Delays Could Threaten Hockey Season at Pavilion
By Frank Parlato
The full City Council, all five members, took issue with Mayor Paul Dyster’s plans to delay repairs to the compressors and the building of new rinks and boards at the city-owned Hyde Park Ice Pavilion at Monday’s late afternoon council work session.
The work delays could threaten the use of the ice rinks for the fall hockey season, triggering a strong reaction from lawmakers.
Last year, a request for proposals went out and a new operator, Gene Carella, won the award to operate the pavilion, upping the rent for the aging facility.
The delay in refurbishing the rinks was predicted by recently fired City Engineer Jeffrey Skurka who told the Reporter in late March that it would be impossible to complete them (refurbishments) this year because of bid requirements that take months to scope, receive and award.
"Unless it is treated as an emergency repair, where no bids are required, it cannot be completed in time for the fall season," Skurka said.
Nevertheless, in March, Mayor Dyster emphasized the need for the council to fast track a consulting contract with Ice Rink Specialists to scope and bid out the repair work on behalf of the city, suggesting that Skurka was wrong and that the repair work could, and in fact, must be done this season while the ice was thawed, otherwise the city risked losing a season of tournament hockey.
Skurka suggested the city explore an energy efficient Geo Thermal alternative that, he said, could be completed this season.
On the recommendation of the mayor, Ice Rink Specialists received council approval for an $85,000 consulting contract, approved 5-0, at the April 15 2013, council meeting.
The mayor told the Niagara Gazette (March 27, 2013 “Rink repairs in works”) “We’re trying to fast track work on rink one in order to get a project done before the start of organized hockey in the fall.”
That plan has come to naught. Skurka was right.
The mayor told the council at Monday’s work session that, after Rink Specialists got their $85,000 consulting contract, “What seemed relatively straight forward was more complicated.This is why we pay them” as he explained that Rink Specialists determined that the rink repairs would need to be delayed one season and that, unfortunately, there was a chance that the pipes under the ice might break due to age and stress and could conceivably cause a shutdown during the hockey season. The council - to a man and one woman - took turns expressing surprise and disappointment that what was supposed to be a “fast tracked” project was now delayed by 12 months.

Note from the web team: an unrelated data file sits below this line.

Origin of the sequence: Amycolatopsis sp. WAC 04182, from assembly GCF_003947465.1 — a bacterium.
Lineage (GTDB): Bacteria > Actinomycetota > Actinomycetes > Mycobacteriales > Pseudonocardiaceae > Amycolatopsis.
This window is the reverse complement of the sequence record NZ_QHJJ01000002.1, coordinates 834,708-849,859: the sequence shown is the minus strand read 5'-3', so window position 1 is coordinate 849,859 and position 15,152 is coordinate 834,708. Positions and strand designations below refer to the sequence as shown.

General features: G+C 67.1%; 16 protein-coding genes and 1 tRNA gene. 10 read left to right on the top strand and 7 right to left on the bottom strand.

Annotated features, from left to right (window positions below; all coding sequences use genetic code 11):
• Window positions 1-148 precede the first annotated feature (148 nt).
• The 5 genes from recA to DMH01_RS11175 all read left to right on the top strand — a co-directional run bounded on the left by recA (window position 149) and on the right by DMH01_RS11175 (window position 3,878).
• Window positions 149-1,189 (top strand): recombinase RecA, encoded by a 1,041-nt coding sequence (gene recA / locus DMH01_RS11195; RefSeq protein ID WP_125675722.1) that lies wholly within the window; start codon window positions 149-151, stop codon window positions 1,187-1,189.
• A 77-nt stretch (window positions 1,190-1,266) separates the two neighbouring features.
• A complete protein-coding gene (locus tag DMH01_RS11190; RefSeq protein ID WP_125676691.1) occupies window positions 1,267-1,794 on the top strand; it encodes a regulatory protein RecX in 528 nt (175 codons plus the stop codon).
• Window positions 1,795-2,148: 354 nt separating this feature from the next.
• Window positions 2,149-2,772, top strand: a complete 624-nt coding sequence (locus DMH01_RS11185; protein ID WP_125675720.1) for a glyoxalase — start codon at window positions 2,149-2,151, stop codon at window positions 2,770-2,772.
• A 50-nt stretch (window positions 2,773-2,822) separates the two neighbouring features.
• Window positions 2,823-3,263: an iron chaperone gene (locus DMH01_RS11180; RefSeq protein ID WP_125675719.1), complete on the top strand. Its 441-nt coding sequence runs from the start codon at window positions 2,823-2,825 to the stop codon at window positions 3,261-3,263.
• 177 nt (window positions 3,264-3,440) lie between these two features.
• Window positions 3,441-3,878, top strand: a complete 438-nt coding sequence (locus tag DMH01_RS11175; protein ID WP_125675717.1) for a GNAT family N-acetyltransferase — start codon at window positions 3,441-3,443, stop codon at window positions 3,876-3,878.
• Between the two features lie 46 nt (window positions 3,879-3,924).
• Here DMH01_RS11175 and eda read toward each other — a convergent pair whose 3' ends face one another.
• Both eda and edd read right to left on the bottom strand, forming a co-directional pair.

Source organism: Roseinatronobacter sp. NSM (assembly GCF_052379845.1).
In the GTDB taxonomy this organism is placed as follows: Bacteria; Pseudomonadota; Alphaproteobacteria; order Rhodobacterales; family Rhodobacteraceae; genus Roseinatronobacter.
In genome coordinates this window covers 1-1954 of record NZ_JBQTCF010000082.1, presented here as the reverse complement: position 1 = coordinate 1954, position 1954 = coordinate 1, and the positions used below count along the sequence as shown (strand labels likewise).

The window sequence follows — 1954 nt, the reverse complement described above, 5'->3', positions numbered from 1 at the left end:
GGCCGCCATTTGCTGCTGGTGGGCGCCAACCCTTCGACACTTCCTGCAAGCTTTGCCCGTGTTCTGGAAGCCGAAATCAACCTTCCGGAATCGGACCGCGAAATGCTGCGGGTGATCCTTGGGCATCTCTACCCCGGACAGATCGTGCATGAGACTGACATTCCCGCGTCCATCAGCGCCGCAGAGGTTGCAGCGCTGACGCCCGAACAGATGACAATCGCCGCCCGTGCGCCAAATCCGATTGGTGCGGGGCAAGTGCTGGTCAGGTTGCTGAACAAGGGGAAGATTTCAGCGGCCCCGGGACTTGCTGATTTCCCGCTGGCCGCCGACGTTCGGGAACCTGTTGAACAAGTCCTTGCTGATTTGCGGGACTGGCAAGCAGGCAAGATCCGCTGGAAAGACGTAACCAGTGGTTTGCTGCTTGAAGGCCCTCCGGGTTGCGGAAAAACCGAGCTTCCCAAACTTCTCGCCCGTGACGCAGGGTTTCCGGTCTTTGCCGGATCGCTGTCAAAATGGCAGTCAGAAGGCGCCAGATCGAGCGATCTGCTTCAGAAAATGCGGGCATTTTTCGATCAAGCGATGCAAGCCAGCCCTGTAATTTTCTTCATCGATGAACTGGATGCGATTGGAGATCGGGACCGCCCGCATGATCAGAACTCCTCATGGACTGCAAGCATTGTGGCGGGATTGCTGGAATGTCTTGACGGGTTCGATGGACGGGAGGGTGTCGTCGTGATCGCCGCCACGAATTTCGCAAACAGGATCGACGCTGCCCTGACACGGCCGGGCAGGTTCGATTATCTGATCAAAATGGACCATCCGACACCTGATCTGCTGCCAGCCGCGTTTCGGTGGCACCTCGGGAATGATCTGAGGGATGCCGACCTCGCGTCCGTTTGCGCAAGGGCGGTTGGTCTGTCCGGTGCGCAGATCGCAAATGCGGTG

Meantime, the two ice rinks have been “taken down” (thawed out) in an attempt to mitigate the permafrost that is causing the rinks’ pipes to break in the first place.
The rinks will be closed until August when the permafrost will thaw, allowing what is hoped to be a temporary fix. After that, the rinks will be re-frozen in time for the season.
“I’m confused,” said Council Chairman Glenn Choolokian. “I thought this job had to be done this year. I hope we’re looking at alternatives. Let’s consider taking another look at Geo-Thermal,” referring to the company that Skurka recommended and said would offer the city a long-range cost savings and that would use water from Hyde Park Lake to cool and heat the ice Pavilion.
Geo Thermal said they could guarantee they could make the repairs to the Ice Pavilion before the start of the hockey season and finance it without using taxpayer dollars.
Dyster opposed the plan, saying it was risky and ambitious and, more significantly, that Geo Termal had never actually built or designed a hockey rink before.
Meantime, the council showed concern at this turn of events.
“The rinks are down and the city’s losing rent...,” said Councilman Sam Fruscione. “If the rink pipes fail when it’s restarted in August, then we’ve lost the entire hockey season.”
The reality of the slippery situation is:
• May 2013, the normally 12 month-operational Ice Pavilion is closed, as ice is taken down
• August 2013, ice will back up with a chance of pipe failure which might cause its closure during the peak ice hockey season. Ice Rink Specialists have assured the city that they will be available to monitor any emergency repairs and in many but not all instances, depending on where pipes break, repairs can be done within one day.)
• September 2013, bids to be opened for the estimated $630,000 Ice Pavilion repair project.
• April 2014, ice again taken down.
• April-August, Repairs carried out.
• August 2014, Ice Pavilion reopened and ready to operate with new compressors, pipes and new rinks.
The operator, Gene Carella, told the Reporter that, given the alternatives, since the repairs would not be completed by August, "rather than lose the whole season," they would have to take their chances and hope they can get through another year, much like they did last year, with the old pipes and old compressors.
|Niagara Falls Reporter - Publisher Frank Parlato Jr.||www.niagarafallsreporter.com||
May 14, 2013